Sonoma County supervisors seek to steer investments away from detention centers, fossil fuels

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Siding with advocates who have called on Sonoma County to divest from companies doing business with immigrant detention centers inside the U.S., the Board of Supervisors marked a largely symbolic change Tuesday, saying investment of the county’s $2.9 billion treasury should rest with socially and environmentally conscious companies.

The unanimous decision came after considerable back-and-forth between board members, the county counsel and the elected county treasurer over the legality of a more aggressive proposal first made by Supervisor Shirlee Zane. She wanted to prioritize social and environmental concerns over profit maximization — a stance that County Counsel Bruce Goldstein said would violate state law.

“I want to take out words like ‘maximizing profits,’ ” Zane said. “I want to say our highest goal is we will not invest a dime in a company that not only profits from human suffering but is contrary to our values as Americans.”

She teared up at one point during her comments while talking about a recent trip to Ellis Island, the New York way station that served both as port of entry for roughly 12 million immigrants and as a detention center.

But though her push drew applause from activists, the board ultimately backed away from her suggestion to challenge state law on investment of public dollars. Goldstein said it risked inviting lawsuits from investors and could even force Treasurer Erick Roeser into a court challenge against the county.

The board’s 5-0 vote “declared” that putting money in companies with ties to immigrant detention facilities on the U.S.-Mexico border wasn’t consistent with county priorities. Going forward, those priorities will give greater weight to investments thought to produce environmental and social good.

In its resolution, the board specifically sought to steer county investments away from two banks with ties to private prison companies, as well as the fossil fuel industry.

Passions were high Tuesday in the boardroom in north Santa Rosa, which was packed to near capacity. Attendees held signs urging the board to divest from the two banks — Wells Fargo and BNP Paribas.

The county is no longer invested in BNP Paribas, a French bank that does business locally as Bank of the West. The bank still has at least $2.5 million invested in private prison companies Core Civic and Geo Group, according to county documents.

Wells Fargo was harder to pin down, Roeser said, as the money tied up in private prisons there could be funds managed for other investors, Roeser said, adding that it was “hard to tell.” The county has more than $38 million sunk in Wells Fargo investments, he said.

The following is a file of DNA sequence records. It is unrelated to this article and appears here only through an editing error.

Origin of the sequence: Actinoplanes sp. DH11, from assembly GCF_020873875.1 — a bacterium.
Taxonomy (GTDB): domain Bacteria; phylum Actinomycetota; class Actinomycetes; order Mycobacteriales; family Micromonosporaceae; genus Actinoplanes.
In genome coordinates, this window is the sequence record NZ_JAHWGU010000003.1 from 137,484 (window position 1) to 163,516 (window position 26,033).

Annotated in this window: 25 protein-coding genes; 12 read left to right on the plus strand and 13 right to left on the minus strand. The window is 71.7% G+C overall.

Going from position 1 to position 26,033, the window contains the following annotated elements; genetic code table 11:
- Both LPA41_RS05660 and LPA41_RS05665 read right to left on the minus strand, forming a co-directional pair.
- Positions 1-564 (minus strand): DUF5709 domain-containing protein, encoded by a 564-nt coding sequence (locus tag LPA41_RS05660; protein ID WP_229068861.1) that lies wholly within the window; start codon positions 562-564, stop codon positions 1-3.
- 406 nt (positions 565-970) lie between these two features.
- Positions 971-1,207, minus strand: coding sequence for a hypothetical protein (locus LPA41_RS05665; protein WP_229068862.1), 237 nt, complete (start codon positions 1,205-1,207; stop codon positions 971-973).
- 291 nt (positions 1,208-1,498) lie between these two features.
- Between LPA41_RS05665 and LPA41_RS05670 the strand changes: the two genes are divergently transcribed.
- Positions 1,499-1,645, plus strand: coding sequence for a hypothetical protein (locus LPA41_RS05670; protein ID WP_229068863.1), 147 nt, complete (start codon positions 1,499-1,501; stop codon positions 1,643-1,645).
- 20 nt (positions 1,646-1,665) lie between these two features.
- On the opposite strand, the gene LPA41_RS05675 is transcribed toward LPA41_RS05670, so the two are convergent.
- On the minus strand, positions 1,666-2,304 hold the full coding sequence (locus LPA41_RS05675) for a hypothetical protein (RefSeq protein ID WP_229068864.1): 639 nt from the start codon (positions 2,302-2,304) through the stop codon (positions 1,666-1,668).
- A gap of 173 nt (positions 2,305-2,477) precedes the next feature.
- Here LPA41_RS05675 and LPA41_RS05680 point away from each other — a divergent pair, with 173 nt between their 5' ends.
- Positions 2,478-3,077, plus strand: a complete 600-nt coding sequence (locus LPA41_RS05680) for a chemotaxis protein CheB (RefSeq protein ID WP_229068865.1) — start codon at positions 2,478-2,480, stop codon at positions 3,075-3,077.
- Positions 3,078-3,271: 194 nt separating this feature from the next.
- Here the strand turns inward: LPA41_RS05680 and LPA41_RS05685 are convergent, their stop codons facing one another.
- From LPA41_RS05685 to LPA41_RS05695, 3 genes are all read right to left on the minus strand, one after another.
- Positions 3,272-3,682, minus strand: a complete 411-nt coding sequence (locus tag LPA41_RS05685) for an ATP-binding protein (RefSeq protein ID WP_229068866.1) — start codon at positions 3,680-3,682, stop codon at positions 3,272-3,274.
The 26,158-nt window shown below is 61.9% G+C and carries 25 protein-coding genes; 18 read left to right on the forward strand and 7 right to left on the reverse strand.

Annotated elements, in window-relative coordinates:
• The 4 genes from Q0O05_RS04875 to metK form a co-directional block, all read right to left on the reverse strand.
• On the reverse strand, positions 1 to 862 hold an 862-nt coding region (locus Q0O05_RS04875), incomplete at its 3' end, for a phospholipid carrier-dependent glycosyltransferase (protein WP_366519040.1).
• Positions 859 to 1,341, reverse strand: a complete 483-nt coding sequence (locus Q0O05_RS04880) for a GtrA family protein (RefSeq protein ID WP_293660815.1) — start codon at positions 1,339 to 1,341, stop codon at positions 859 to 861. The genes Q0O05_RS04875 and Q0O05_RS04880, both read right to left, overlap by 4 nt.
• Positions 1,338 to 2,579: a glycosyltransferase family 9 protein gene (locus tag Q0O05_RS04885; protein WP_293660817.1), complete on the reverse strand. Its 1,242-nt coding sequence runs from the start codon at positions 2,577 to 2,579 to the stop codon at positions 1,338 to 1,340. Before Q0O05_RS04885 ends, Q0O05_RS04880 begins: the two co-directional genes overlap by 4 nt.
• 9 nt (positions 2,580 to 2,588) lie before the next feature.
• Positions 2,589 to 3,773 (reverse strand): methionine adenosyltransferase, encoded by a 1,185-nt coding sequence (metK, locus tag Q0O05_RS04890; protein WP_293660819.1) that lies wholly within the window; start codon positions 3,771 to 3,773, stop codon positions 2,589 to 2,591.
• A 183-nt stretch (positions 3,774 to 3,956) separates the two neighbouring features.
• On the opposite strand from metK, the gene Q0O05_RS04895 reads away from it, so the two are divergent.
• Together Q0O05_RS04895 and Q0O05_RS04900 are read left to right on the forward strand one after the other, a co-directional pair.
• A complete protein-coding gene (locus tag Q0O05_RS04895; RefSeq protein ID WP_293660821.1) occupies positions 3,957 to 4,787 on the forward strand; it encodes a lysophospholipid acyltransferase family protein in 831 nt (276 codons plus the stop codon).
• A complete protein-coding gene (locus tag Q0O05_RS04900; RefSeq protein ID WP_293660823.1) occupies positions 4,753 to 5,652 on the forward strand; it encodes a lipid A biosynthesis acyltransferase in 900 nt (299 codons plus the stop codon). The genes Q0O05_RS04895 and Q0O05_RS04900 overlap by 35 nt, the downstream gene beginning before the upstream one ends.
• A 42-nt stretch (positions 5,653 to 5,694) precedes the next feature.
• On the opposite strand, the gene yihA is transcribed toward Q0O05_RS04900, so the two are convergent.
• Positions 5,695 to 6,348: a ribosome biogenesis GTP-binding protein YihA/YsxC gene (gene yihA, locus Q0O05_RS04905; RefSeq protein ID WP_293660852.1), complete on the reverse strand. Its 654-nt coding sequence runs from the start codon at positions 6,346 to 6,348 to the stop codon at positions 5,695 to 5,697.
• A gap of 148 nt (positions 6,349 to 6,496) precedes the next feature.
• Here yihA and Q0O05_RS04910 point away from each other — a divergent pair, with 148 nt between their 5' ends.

The global financial marketplace hides its responsibility for sustaining places that cause human misery, activists said, echoing a point that Zane also made from the dais.

Henry Kaku, with the Japanese American Citizens League, recounted the harrowing details of his own family’s forced separation during World War II. His parents, who were born in the United States, were held at an internment camp during the war and then stripped of their U.S. citizenship and deported to Japan.

“At that time, almost no one stood up to defend Japanese American citizens,” Kaku said. “Today I’m here to say, ‘Not again!’ ”

Though the county did not pull out of its investment with Wells Fargo or prohibit future investments of any kind, activists and allied officials cheered Tuesday’s board action.

The Facebook page for Divest from Immigrant Detention Centers, one group behind the campaign, declared “We did it!”

Supervisor Lynda Hopkins proclaimed on her own Facebook page that “Our local taxpayer dollars will NOT go to fund immigrant detention centers or the fossil fuel industry!”

The language in the county resolution didn’t proscribe such a clear-cut policy. The resolution simply “guides” the treasurer away from such investments, and only “to the extent that other, more socially responsible investments achieve substantially equivalent safety, liquidity, and yield.”

That language, fine-tuned on the fly Tuesday, conforms with California law requiring the treasurer to adhere to three key tenets: safety of capital, liquidity and maximum rate of return. It’s the same law Roeser cited this past summer, when activist calls were just heating up.

So what really changed?

“From my perspective, the board went on the record with a resolution that identifies their priorities,” Roeser said.

You can reach Staff Writer Tyler Silvy at 707-526-8667 or at On Twitter @tylersilvy.

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